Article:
the evolution of what is learned about gifted children, their special needs, and
effective political process. To maintain credibility and assist community
members, an organization should be informed about national, state, and regional
trends in gifted education, including operational definitions of the term
gifted. The organization also must establish informal or formal relationships
with local, state, and national levels of government and other organizations.
Learn to work cooperatively with consultants, legislators, state education
groups, and other advocacy groups both within the state and beyond. Effective
advocacy can be boiled down to positive use of accurate information by a large
number of people.
Enjoy the people you will meet, the friends you will make, and the satisfaction
derived from your efforts on behalf of gifted children.
American Association for Gifted Children (1980).
REACHING OUT: ADVOCACY FOR THE GIFTED AND TALENTED. New York: Teachers College
Press, Columbia University.
Fairfax County Association for the Gifted (1979), ARTICLES OF ORGANIZATION.
Fairfax, VA: Author
Gallagher, J. (1983). "A model of advocacy for gifted education." In J.
Gallagher, S. Kaplan, & I. Sato (Eds.)
PROMOTING THE EDUCATION OF THE GIFTED/TALENTED: STRATEGIES FOR
Training Institute on the Gifted and the Talented.
Ginsberg-Riggs, G. (Summer, 1984). "Parent power: Wanted for organization."
GIFTED CHILD QUARTERLY, 28 (3), 111-114.
Halperin, S. (1981). A GUIDE FOR THE POWERLESS AND THOSE WHO DON'T KNOW THEIR
OWN POWER. Washington, D.C.: Institute for Educational Leadership.
Kraver, T. (1981). "Parent power: Starting and building a parent
organization." In P. B. Mitchell (Ed.), AN ADVOCATE'S GUIDE TO BUILDING SUPPORT
FOR GIFTED AND TALENTED EDUCATION (pp. 24-30). Washington, DC: National
Association of State Boards of Education.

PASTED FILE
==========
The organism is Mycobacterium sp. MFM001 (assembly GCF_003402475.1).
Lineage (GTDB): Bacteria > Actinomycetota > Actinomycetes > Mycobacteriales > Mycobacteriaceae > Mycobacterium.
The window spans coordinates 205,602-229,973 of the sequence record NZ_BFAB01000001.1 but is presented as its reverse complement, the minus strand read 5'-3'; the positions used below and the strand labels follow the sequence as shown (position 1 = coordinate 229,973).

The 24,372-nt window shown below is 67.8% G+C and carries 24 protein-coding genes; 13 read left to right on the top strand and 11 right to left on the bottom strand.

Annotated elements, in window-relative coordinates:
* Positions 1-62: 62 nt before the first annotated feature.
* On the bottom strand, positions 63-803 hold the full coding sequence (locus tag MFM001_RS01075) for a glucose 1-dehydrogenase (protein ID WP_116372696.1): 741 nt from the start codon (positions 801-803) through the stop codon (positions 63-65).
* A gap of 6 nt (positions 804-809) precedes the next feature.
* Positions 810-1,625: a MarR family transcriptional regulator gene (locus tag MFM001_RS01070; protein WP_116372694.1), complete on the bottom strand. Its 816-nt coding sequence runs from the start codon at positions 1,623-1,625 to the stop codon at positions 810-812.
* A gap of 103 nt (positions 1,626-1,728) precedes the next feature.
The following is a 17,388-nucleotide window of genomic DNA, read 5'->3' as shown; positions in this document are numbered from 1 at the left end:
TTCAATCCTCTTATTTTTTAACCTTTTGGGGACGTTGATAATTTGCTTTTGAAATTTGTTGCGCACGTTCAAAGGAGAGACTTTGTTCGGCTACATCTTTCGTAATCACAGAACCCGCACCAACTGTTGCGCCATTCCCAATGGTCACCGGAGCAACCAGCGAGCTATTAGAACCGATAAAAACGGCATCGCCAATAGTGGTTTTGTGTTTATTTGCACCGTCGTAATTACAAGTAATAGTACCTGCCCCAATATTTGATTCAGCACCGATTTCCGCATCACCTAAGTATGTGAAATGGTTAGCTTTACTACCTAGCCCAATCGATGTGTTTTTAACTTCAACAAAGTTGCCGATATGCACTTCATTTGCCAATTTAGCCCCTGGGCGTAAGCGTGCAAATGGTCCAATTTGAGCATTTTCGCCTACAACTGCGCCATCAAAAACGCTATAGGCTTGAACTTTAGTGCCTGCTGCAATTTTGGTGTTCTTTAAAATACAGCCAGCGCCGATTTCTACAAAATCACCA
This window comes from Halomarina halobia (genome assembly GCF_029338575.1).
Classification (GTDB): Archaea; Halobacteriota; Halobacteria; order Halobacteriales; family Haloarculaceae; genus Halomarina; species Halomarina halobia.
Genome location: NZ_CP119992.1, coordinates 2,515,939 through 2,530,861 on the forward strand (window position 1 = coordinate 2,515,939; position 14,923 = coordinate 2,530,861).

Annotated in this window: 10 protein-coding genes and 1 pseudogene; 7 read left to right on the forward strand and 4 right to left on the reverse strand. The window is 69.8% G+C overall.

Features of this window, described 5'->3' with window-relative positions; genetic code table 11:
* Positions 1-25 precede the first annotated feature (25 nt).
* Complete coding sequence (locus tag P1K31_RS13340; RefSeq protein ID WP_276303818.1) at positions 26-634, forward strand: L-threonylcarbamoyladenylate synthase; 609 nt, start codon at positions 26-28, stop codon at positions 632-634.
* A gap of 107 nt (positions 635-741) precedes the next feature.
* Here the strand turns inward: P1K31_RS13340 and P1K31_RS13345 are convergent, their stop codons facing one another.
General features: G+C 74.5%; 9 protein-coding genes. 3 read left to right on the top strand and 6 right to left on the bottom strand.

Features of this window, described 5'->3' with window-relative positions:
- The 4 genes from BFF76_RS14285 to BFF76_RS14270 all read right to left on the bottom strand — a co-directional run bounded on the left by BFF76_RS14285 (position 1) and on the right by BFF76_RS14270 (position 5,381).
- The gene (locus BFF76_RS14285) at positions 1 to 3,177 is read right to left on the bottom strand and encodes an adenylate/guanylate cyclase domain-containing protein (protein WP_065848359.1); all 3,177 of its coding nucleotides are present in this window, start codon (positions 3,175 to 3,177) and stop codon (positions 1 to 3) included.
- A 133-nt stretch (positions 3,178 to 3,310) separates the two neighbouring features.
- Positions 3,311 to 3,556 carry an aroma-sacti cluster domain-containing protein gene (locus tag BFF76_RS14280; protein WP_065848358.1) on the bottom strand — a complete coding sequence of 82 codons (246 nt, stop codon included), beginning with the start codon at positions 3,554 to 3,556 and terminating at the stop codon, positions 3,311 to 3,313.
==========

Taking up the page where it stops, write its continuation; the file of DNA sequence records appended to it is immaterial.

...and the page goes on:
Mitchell, P. B. (1981). "Effective advocacy: Understanding the process and
avoiding the pitfalls." In P. B. Mitchell (Ed.), AN ADVOCATE'S GUIDE TO BUILDING
SUPPORT FOR GIFTED AND TALENTED EDUCATION (pp. 5-23). Washington, DC: National
Association of State Boards of Education.
Smutny, J., Veenker, K., Veenker, S. (1989). "Your gifted child." New York:
FACTS ON FILE, INC., 460 Park Avenue South, NY 10016.
RESOURCES ON ADVOCACY
The following groups provide valuable information and assistance to
parent-advocates who want to play a significant role in their children's
National Committee for Citizens in Education (NCCE), ACCESS Clearinghouse,
10840 Little Patuxent Parkway, Suite 301, Columbia, MD 21044, 301/997-9300 or
800/NETWORK (638-9675). A not-for-profit organization devoted to improving the
quality of public schools through increased public involvement, NCCE maintains a
computerized database and provides information and resources to parents and
other citizens. NCCE also trains parents and educators to work constructively
together, provides handbooks and films, monitors federal legislation, provides
technical assistance, and publishes a monthly newspaper.
Institute for Responsive Education (IRE), 605 Commonwealth Avenue, Boston, MA
02215. IRE's publications list includes many helpful books and pamphlets on
community participation in education.
Children's Defense Fund (CDF), 122 C Street, NW, Washington, DC 20001. Write
or call for a publications list. CDF's advocacy for the children of America is
very effective; its publications are excellent resources. Especially recommended
is IT'S TIME TO STAND UP FOR YOUR CHILDREN: A PARENT'S GUIDE TO CHILD ADVOCACY.